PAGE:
Activity 1

REACTION TIME

 

Reaction time is the amount of time required for an individual to respond voluntarily to a sensory stimulus. The ability to react quickly when confronted with danger has saved many of us from injury on many occasions.

 

The ultimate limitation to the speed of physical reactions is the speed at which a nerve impulse travels along the appropriate neural pathways. In humans, the nerve conduction velocity varies form 0.5 m/sec to 120 m/sec, depending upon the diameter of the nerve fiber involved. Reaction times, however, require longer time periods; for example the average reaction time for a visual stimulus is 200 - 2550 ms; for hearing, 150 &endash; 200 ms; for the sense of touch, 130 &endash; 170 ms.

 

PROCEDURE

 

Now you are going to use your knowledge of science, math and language arts to investigate reaction time. You may use a dictionary and/or textbook to look up words you do not understand. You may use a calculator to do your computations.

Remember that if you do not understand a question or problem the first time you read it, it is helpful to read it again. Always do your best thinking and your best writing.

 

1. One partner (Subject) sits upright in a chair.

2. The other partner (Releaser) stands facing the partner and holds the "release" end of the ruler higher than eye level of the partner (Subject) between the thumb and index finger.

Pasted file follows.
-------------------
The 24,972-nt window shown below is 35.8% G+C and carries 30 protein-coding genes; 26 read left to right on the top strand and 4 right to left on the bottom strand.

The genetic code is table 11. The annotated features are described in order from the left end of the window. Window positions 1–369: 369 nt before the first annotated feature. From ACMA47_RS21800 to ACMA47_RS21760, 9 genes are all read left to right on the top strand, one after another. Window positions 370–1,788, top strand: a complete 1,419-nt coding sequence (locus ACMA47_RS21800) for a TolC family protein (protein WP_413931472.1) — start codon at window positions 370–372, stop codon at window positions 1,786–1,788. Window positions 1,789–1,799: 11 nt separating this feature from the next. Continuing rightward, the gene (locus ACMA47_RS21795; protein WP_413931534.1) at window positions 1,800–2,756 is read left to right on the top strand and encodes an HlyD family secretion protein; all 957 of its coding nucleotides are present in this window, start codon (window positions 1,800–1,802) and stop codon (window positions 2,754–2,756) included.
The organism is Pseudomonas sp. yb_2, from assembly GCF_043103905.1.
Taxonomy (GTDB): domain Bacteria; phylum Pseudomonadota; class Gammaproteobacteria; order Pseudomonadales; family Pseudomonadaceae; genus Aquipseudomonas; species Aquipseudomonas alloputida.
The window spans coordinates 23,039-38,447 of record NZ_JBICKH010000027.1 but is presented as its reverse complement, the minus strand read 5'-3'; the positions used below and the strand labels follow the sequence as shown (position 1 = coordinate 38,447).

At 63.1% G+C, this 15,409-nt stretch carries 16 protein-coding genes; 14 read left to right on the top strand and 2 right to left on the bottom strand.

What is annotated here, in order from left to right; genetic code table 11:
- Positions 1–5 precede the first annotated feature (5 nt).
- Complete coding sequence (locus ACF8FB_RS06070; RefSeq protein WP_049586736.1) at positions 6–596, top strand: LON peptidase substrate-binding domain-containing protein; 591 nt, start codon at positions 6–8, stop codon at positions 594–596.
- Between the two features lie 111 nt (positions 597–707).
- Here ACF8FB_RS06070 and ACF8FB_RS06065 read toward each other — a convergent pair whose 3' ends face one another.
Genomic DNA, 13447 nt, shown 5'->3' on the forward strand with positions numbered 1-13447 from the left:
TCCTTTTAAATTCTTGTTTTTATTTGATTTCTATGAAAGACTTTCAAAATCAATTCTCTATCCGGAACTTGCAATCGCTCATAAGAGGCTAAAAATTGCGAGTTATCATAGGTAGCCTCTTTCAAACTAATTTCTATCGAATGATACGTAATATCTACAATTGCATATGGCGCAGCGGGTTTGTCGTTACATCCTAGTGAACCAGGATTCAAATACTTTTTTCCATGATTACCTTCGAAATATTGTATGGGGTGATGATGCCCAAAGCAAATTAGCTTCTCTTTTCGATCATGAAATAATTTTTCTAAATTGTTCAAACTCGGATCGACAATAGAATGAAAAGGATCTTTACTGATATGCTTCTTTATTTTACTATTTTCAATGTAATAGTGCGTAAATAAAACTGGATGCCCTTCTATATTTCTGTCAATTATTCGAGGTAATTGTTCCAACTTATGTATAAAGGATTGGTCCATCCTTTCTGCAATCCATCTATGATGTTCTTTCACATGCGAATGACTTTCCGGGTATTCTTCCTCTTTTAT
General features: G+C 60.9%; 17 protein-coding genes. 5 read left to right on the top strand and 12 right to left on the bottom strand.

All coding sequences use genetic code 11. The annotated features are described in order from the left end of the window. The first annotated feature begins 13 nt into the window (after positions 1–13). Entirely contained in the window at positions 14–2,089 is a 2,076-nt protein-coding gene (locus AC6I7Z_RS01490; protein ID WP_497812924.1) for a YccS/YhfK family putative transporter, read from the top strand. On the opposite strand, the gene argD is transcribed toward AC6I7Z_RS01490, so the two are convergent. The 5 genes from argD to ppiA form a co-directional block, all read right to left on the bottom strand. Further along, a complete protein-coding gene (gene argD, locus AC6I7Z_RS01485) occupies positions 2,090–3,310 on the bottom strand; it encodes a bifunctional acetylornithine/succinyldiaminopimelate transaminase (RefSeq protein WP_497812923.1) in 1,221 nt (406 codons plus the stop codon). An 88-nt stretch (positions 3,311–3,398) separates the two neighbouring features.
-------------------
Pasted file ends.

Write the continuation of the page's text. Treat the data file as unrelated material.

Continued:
3. The partner (Subject) positions his thumb and index finger over the "thumb line" of the ruler. The space between the subject's thumb and index finger should be approximately 3 cm.

4. When, ready, the partner (Subject) must tell the releaser to start. The partner (Releaser) may then drop the ruler at any time within the following 10 seconds. It must not be thrown downward. At not time during the test may the partner (Releaser) look at the subject.

5. The partner (Subject) tries to catch the ruler between his thumb and index finger as soon as it begins to fall.

6. When the ruler has been caught, the point corresponding to the center of the partner's (Subject) thumbnail should be noted. This point represents the number of milliseconds that passed before it was caught.

7. Record ten measurements on the Baseline Trials sheet. Then, find the average (mean) of the measurements. The average is the partner's reaction time.

 

Baseline Trials (Activity 1)

 

Name

Trial

Measurement

1

2

3

4

5

6

7

8

9

10

Sum =

Average =


Activity 2

Based on the data of this investigation, how did you find the mean? Explain what steps you used.

 

 

 

 

 


 Activity 3 Exercise Study

 

1. The subject should exercise for 10 minutes and record the time of starting.

1. Measure reaction times in the same manner at 1, 5, 10, 15 minutes after exercising.

2. Each student should answer the questions at the bottom of the data sheet in complete sentences.

 

 

Exercise and Reaction Time (Activity 3)

Name

Trial

1 minutes

5 minutes

10 minutes

15 minutes

1

2

3

4

5

6

7

8

9

10

Sum =

Average =

 

1. Compare the average baseline reaction time with the average exercise reaction time.

 

 

 

2. Does the effect of exercise wear off?

 

 

 

3. Describe how exercise effects reaction time?

 

 

 


 Activity 4 Caffeine Study

 

1. The subject should drink a cup of cola and record the time of starting.

2. Measure reaction times in the same manner at 5, 15, 25, 35 minutes after drinking the cola.